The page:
Kuiper Belt

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Solar System Exploration: Kuiper belt (NASA)

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Kuiper belt , occasionally called the Edgeworth–Kuiper belt, is a circumstellar disc in the outer Solar System, extending from the orbit of Neptune (at 30 AU) to approximately 50 AU from the Sun. It is similar to the asteroid belt, but is far larger—20 times as wide and 20 to 200 times as massive.

Like the asteroid belt, it consists mainly of small bodies or remnants from when the Solar System formed. While many asteroids are composed primarily of rock and metal, most Kuiper belt objects are composed largely of frozen volatiles (termed “ices”), such as methane, ammonia and water. The Kuiper belt is home to three officially recognized dwarf planets: Pluto, Haumea and Makemake. Some of the Solar System’s moons, such as Neptune’s Triton and Saturn’s Phoebe, may have originated in the region.

The Kuiper belt was named after Dutch-American astronomer Gerard Kuiper, though he did not predict its existence. In 1992, Albion was discovered, the first Kuiper belt object (KBO) since Pluto and Charon. Since its discovery, the number of known KBOs has increased to over a thousand, and more than 100,000 KBOs over 100 km (62 mi) in diameter are thought to exist. — Wikipedia

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Kuiper Belt News -- ScienceDaily Read science articles on the Kuiper Belt, including the latest news on Pluto, Eris, Sedna, Quaoar and other Kuiper Belt objects.

  • Evidence supports 'hot start' scenario and early...
    on June 22, 2020 at 5:29 pm

    A new study suggests that Pluto and other large Kuiper belt objects started out with liquid oceans which have been slowly freezing over time.

  • Pluto's icy heart makes winds blow
    on February 4, 2020 at 4:25 pm

    A 'beating heart' of frozen nitrogen controls Pluto's winds and may give rise to features on its surface, according to a new study.

  • ESO telescope reveals what could be the smallest...
    on October 28, 2019 at 8:43 pm

    Astronomers using ESO's SPHERE instrument at the Very Large Telescope (VLT) have revealed that the asteroid Hygiea could be classified as a dwarf planet. The object is the fourth largest in the asteroid belt after Ceres, Vesta and Pallas. For the first time, astronomers have observed Hygiea in sufficiently high resolution to study its surface and determine its shape and size. They found that Hygiea is spherical, potentially taking the crown from Ceres as the smallest dwarf planet in the solar […]

  • Team studies binaries to make heads or tails of...
    on June 25, 2019 at 5:35 pm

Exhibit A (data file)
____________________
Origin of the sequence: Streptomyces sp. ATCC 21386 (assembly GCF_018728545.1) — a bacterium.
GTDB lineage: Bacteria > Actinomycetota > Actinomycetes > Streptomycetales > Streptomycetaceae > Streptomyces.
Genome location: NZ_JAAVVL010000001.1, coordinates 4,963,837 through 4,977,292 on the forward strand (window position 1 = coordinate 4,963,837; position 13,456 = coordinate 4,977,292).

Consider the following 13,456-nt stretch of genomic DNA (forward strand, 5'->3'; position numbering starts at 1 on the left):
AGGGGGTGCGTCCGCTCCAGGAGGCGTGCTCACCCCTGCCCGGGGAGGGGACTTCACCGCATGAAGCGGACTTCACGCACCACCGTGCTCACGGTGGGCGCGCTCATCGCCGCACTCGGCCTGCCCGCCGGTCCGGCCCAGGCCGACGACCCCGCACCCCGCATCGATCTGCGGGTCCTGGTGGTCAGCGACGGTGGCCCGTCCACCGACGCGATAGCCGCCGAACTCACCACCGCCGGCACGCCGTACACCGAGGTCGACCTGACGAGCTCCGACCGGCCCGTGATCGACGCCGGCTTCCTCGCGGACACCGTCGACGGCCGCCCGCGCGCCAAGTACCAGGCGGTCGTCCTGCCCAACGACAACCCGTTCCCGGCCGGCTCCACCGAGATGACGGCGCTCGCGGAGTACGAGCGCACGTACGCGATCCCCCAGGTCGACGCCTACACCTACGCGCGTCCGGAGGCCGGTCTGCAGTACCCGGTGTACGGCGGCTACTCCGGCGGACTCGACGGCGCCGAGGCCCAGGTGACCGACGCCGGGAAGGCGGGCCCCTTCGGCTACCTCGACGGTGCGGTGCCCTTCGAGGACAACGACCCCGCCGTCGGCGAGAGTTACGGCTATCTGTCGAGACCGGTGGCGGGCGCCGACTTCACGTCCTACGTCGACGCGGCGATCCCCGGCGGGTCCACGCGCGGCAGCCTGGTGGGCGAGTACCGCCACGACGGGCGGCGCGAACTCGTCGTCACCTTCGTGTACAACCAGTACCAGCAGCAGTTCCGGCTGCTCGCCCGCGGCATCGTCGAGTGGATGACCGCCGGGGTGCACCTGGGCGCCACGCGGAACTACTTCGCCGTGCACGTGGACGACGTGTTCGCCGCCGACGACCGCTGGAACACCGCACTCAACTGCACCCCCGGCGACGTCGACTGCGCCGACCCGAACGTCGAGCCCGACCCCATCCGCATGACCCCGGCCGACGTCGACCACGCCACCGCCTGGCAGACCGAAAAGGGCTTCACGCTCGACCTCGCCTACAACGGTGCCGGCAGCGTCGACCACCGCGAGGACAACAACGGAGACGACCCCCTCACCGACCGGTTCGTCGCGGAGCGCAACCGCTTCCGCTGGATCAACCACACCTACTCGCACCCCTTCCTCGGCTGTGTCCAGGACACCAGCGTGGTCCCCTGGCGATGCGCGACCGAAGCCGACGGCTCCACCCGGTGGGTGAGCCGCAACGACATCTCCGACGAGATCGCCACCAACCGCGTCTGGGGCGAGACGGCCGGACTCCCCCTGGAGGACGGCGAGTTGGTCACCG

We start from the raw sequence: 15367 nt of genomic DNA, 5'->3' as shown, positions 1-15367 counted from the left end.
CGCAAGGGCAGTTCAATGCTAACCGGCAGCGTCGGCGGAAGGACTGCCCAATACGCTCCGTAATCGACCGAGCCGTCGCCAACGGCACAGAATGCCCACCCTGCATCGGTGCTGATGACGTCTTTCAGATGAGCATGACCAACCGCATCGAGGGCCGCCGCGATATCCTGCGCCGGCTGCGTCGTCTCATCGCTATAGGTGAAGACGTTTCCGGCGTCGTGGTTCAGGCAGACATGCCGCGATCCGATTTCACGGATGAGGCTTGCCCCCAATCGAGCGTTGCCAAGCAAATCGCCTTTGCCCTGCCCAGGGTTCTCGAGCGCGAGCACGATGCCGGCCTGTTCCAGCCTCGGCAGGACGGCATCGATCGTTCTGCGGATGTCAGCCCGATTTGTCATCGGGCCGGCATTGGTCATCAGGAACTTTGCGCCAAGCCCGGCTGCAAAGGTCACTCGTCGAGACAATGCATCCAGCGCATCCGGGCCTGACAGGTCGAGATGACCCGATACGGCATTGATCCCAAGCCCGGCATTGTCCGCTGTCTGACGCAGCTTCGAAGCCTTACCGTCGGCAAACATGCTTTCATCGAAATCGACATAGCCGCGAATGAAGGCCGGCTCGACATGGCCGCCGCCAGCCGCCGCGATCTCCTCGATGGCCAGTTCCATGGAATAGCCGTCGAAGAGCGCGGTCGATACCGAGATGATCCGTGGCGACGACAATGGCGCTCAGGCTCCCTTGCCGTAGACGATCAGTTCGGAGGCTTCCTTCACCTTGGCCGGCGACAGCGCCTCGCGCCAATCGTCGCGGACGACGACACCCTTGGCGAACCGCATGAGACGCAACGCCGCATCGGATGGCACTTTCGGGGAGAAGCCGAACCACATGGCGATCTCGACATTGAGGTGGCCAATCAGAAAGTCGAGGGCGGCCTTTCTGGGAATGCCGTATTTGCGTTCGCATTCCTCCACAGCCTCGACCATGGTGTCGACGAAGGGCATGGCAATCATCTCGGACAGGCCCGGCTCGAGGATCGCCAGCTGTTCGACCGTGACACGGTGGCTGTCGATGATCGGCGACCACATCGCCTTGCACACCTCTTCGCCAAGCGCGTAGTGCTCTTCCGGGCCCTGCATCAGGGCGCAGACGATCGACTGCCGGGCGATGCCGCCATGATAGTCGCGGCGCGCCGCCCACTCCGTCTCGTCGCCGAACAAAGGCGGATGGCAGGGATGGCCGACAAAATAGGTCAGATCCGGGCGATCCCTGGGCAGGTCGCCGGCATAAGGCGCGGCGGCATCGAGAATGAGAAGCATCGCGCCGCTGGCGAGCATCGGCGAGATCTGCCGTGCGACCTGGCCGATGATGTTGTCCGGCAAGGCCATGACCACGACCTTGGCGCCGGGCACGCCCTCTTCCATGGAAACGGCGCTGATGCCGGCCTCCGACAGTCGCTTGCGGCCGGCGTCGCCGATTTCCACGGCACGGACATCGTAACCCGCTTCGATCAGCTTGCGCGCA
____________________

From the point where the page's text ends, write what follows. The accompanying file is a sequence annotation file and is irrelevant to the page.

A team studied the orientation of distant solar system bodies to bolster the 'streaming instability' theory of planet formation.

  • How icy outer solar system satellites may have...
    on June 25, 2019 at 1:33 pm

    Beyond the orbit of the planet Neptune, there are a multitude of icy and rocky small bodies, smaller than planets but larger than comets. These likely formed at the same time as the Solar System, and understanding their origin could provide important clues as to how the entire Solar System originated. Using sophisticated computer simulations and observations of TNOs, astronomers have shown how these so-called trans-Neptunian Objects (or TNOs) may have formed.


Phys.org - latest science and technology news stories Phys.org internet news portal provides the latest news on science including: Physics, Nanotechnology, Life Sciences, Space Science, Earth Science, Environment, Health and Medicine.

  • Subaru Telescope and New Horizons explore the...
    on July 15, 2020 at 2:25 pm

    Collaborative observations with NASA's New Horizons mission have been ongoing at the Subaru Telescope since May 2020. Hyper Suprime-Cam (HSC), the wide field camera mounted on the prime focus of the Subaru Telescope, is used for the observations to search for target candidates for New Horizons' next observations. Astronomers from Japan are participating in the observation team together with ones from the New Horizons mission.

  • 10 cool things we learned about Pluto from New...
    on July 15, 2020 at 12:57 pm

    Five years ago today, NASA's New Horizons spacecraft made history. After a voyage of nearly 10 years and more than 3 billion miles, the intrepid piano-sized probe flew within 7,800 miles of Pluto. For the first time ever, we saw the surface of this distant world in spectacular, colored detail.

  • Rogue's gallery of dusty star systems reveals...
    on June 24, 2020 at 7:58 pm

    Astronomers this month released the largest collection of sharp, detailed images of debris disks around young stars, showcasing the great variety of shapes and sizes of stellar systems during their prime planet-forming years. Surprisingly, nearly all showed evidence of planets.

  • Evidence supports 'hot start' scenario and early...
    on June 22, 2020 at 3:00 pm

    The accretion of new material during Pluto's formation may have generated enough heat to create a liquid ocean that has persisted beneath an icy crust to the present day, despite the dwarf planet's orbit far from the sun in the cold outer reaches of the solar system.

  • NASA thinks it's time to return to Neptune with...
    on June 22, 2020 at 1:55 pm

    Is it time to head back to Neptune and its moon Triton? It might be. After all, we have some unfinished business there.